Weekend Notes: Never-ending Speculation; A New USB; AI Chips and China
By Graham K. Rogers
With the imminent release of the next iPhone, rumor sites cannot decide on its specifications. Maybe Apple knows. A new USB standard that uses the same cables and connectors is coming. Nvidia and AMD have been told to stop selling AI chips to China.
Several sites reported a rumor that the next iPhone would no longer have a notch. This was to be replaced by something described as pill-shaped and a hole. This week, several sites are now reporting another rumor that the pill and hole are not going to be on the iPhone 14 but a newly designed notch, but one that looks like a pill. There are also last-minute rumors on a name change for the largest iPhone. For the real answers, Apple will reveal all on Wednesday.
One of the reasons I like the iPad Pro and now the iPad mini is that, like the MacBook Pro, they both use USB-C. I had been using this with the Mac prior to the M1 MacBook Pro so I already had a number of accessories, including hard disks, adapters and more. I still use Lightning for the iPhone and for charging the AirPods. The 13" M1 MacBook Pro has only 2 USB-C ports so when it was announced, knowing that I would order one when it was released here, I bought the OWC Thunderbolt Hub: 4 Thunderbolt 4 ports and 1 USB 3.2 (10GHz) which serves me well.
OWC Thunderbolt Hub - Image courtesy of OWC
I also picked up a couple of CalDigit Thunderbolt 4 cables to make sure I was prepared, although some of the older disks would not benefit from the faster cables. I have mostly used the hub when teaching online and when scanning negatives.
CalDigit Thunderbolt Cable
Several sources this week have reported that USB 4, which uses those same USB-C cables is to be updated, doubling the bandwidth to 80GB/sec. Jason Cross (MacWorld), reports that "USB4 2.0 devices will still use the USB-C connector, and will remain backward compatible with USB4 Version 1.0, USB 3.2, USB 2.0, and Thunderbolt 3." Jonny Evans on AppleMust adds to this, noting that the specifications have not yet been published, so all we have are some highlights of the new capabilities. Evans lists some of the changes, adding "if you buy a 40Gbps USB 4 cable today you'll be able to keep using it, and it will work twice as fast. This suggests much faster interconnects between devices and accessories. . . ." Both Evans and Cross expect that this could arrive in new computers some time next year.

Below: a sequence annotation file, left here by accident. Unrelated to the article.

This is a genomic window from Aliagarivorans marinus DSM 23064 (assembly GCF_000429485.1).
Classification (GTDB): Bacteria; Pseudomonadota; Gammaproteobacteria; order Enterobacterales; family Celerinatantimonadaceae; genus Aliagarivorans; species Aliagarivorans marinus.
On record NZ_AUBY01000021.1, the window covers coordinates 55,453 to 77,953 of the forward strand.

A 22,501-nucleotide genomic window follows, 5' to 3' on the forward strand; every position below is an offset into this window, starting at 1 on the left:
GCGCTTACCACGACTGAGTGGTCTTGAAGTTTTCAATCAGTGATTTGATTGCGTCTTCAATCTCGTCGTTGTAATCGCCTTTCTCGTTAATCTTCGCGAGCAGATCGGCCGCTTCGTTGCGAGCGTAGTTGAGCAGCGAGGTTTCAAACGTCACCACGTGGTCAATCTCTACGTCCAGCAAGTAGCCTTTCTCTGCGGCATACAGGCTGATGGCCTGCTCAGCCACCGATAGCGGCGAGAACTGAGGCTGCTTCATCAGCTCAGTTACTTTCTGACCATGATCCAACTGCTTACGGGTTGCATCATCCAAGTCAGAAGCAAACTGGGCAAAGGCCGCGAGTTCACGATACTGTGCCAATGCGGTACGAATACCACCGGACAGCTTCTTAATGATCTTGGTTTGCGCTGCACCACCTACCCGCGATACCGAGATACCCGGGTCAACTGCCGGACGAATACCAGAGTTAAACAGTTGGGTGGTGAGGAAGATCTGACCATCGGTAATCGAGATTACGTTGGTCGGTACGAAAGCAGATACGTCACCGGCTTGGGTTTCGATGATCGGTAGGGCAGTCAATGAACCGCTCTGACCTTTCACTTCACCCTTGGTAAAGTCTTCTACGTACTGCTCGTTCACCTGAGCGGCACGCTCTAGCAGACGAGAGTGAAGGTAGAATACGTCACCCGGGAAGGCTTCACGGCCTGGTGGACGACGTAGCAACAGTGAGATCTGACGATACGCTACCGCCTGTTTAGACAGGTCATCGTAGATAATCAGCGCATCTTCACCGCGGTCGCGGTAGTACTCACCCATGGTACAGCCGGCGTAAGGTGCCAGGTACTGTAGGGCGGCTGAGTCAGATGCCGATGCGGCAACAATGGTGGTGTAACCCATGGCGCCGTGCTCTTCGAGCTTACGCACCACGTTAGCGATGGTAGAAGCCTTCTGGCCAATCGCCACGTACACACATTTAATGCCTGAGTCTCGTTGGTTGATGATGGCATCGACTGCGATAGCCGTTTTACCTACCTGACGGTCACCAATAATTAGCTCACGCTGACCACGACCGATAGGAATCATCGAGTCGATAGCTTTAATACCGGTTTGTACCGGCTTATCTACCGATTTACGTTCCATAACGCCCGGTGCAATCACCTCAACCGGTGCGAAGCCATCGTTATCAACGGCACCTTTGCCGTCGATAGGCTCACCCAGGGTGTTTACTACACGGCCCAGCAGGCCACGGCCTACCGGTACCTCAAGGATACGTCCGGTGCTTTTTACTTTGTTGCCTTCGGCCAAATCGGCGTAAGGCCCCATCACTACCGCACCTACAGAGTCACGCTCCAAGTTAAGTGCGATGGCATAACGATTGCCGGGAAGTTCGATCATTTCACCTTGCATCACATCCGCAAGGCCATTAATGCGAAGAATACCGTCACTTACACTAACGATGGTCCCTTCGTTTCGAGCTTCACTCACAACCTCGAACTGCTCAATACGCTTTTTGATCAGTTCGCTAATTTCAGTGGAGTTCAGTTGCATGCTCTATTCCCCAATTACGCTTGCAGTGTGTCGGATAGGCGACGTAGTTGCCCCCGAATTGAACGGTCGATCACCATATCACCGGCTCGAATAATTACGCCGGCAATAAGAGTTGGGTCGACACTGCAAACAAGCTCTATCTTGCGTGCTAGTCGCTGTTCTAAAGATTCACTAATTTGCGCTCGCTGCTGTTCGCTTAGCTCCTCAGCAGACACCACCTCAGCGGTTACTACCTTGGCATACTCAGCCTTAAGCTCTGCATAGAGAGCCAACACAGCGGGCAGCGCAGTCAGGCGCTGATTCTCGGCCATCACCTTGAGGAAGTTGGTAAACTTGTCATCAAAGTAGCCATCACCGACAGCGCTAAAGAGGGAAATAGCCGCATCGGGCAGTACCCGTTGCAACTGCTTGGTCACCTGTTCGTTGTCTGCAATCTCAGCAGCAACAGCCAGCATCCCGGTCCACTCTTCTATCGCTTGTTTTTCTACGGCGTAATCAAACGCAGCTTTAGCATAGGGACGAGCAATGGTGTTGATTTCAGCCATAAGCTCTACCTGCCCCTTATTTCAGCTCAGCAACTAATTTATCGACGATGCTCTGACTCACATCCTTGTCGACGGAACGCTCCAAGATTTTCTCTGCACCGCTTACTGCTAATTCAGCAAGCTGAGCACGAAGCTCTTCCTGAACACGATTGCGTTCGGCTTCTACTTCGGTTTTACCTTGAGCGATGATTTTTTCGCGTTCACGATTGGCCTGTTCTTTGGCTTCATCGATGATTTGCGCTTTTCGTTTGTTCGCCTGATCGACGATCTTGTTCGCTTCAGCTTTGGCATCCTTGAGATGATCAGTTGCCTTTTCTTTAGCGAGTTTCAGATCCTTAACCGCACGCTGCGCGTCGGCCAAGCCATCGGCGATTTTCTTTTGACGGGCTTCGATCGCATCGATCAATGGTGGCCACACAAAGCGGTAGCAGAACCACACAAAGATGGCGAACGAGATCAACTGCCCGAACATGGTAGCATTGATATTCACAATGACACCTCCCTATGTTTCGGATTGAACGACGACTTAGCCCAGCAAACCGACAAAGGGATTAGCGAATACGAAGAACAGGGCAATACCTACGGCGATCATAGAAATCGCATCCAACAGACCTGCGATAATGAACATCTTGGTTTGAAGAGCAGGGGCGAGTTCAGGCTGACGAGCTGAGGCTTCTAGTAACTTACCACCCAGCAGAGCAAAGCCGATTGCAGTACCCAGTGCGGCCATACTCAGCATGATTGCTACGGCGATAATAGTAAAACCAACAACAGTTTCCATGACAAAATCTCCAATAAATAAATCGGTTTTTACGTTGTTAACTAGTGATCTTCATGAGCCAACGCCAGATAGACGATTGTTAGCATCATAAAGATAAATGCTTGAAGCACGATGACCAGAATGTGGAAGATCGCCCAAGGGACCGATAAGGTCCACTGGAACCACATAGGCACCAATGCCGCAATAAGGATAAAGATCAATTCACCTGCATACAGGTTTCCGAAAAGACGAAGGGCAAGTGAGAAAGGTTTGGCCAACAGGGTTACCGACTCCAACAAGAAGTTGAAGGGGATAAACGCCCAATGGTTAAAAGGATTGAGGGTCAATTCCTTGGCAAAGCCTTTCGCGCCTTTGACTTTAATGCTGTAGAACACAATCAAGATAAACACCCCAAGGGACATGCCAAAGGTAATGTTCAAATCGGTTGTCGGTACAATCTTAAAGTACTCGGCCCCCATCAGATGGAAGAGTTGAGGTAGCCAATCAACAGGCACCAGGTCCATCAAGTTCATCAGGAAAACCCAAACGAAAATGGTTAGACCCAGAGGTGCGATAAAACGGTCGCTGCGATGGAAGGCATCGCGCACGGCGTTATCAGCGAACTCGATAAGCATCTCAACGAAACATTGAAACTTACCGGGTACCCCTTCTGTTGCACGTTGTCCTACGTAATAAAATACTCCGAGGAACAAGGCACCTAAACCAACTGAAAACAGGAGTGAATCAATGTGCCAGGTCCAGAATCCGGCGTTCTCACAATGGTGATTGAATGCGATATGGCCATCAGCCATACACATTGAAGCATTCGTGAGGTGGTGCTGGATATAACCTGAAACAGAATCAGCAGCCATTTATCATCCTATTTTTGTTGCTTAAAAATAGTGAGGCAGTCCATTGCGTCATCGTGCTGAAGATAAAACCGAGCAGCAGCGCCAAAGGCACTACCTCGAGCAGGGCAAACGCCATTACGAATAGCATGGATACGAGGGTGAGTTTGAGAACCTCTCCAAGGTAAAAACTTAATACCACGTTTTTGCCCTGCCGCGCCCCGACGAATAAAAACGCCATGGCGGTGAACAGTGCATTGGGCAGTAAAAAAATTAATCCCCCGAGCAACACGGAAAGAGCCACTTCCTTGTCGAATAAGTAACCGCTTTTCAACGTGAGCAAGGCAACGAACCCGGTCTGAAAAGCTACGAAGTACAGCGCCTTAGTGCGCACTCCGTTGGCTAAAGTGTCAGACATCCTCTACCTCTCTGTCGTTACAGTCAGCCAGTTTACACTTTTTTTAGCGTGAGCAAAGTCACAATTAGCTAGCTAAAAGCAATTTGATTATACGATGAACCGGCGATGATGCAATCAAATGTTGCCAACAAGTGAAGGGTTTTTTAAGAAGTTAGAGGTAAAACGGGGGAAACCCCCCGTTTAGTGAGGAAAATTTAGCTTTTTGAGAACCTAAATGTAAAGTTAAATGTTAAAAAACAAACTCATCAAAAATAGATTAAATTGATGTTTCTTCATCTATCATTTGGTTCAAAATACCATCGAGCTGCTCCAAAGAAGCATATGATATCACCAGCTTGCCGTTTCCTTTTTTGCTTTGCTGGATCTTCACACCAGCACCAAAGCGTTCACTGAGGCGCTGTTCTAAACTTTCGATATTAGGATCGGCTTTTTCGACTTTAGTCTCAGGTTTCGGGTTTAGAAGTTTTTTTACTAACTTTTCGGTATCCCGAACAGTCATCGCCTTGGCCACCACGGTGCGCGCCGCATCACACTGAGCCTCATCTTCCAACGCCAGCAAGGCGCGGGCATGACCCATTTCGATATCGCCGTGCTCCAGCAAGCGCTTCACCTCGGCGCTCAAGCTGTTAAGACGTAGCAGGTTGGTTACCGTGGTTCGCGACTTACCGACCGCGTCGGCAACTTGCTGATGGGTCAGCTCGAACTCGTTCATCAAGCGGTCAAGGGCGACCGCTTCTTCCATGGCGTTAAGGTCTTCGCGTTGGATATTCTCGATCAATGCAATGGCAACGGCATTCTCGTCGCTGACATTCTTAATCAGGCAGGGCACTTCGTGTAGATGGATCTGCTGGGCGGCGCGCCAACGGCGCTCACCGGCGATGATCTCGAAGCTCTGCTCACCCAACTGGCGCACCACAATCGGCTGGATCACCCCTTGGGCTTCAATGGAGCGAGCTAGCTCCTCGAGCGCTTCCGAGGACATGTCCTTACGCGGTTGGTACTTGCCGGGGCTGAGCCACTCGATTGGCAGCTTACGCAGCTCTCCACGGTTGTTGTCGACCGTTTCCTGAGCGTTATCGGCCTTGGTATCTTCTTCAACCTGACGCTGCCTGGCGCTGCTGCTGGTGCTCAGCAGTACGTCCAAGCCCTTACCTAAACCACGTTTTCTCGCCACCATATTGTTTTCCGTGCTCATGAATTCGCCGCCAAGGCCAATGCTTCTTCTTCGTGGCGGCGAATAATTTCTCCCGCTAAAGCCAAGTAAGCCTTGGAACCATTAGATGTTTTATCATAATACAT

The EU and other legislative bodies are producing regulations to force manufacturers to use USB-C from 2024. Although I would prefer this for my own purposes, it does restrict phone design if something appears in the future. USB 4 2.0, although it uses USB-C cables, is just such a development. I am wary of much that the EU demands, although the intentions are supposedly good and I think that the UK should never have left. However, the consumer protections and water safety regulations, which the UK no longer needs to comply with, had done a lot of good as had other laws. There should have been a health warning about the risks of freedom from such compliance. Be careful what you wish for.
One new rule that the EU is going ahead with which I rather like is to demand that smartphone manufacturers "will be required to provide spare parts for at least five years from the date of a device's introduction and ensure longer battery life" (Tim Hardwick, MacRumors). Apple does currently provide parts for 5 years. There are a number of details in the article, particularly concerning battery life and it is also noted that the devices will need to be cable of having security updates for five years after devices leave the market, and functionality updates for three years.
iPhones from 2014 - Image courtesy of Apple
A few days ago I reported on the situation in which Apple allowed Trump's TruthSocial app on its iTunes Store, but Google had not yet granted permission for its distribution. From information available then it appeared that this might have been a delay in Google's authorization processes. It now appears that this is more complex and there are more questions as to why Apple allows this app to be distributed.
Among a number of comments related to what actually happened in the review process - in which multiple policy violations were found - rather than what the app spokesman said, Sarah Perez and Taylor Hatmaker (TechCrunch) point out that it is possible that, in the light of what Google has found, it may later decide the hate speech policy needs enforcement. Perez and Hatmaker speculate that when the app was first submitted to Apple there was insufficient content on which to make a full judgement. No one was using it then.
Singapore's main newspaper, (Straits Times), is reporting that US officials have ordered Nvidia to halt sales of AI chips to China. This affects Nvidia's A100 and H100 chips which are designed to speed up machine learning tasks. Similarly, AMD received new licence requirements that will stop its MI250 artificial intelligence chips from being exported to China but it believes its MI100 chips will not be affected.
The reason behind these restrictions is that it might be possible to repurpose the chips for military tasks and this could restrict China's capabilities in advanced computing used for image and speech recognition and other tasks.
Graham K. Rogers teaches at the Faculty of Engineering, Mahidol University in Thailand. He wrote in the Bangkok Post, Database supplement on IT subjects. For the last seven years of Database he wrote a column on Apple and Macs. After 3 years writing a column in the Life supplement, he is now no longer associated with the Bangkok Post. He can be followed on Twitter (@extensions_th)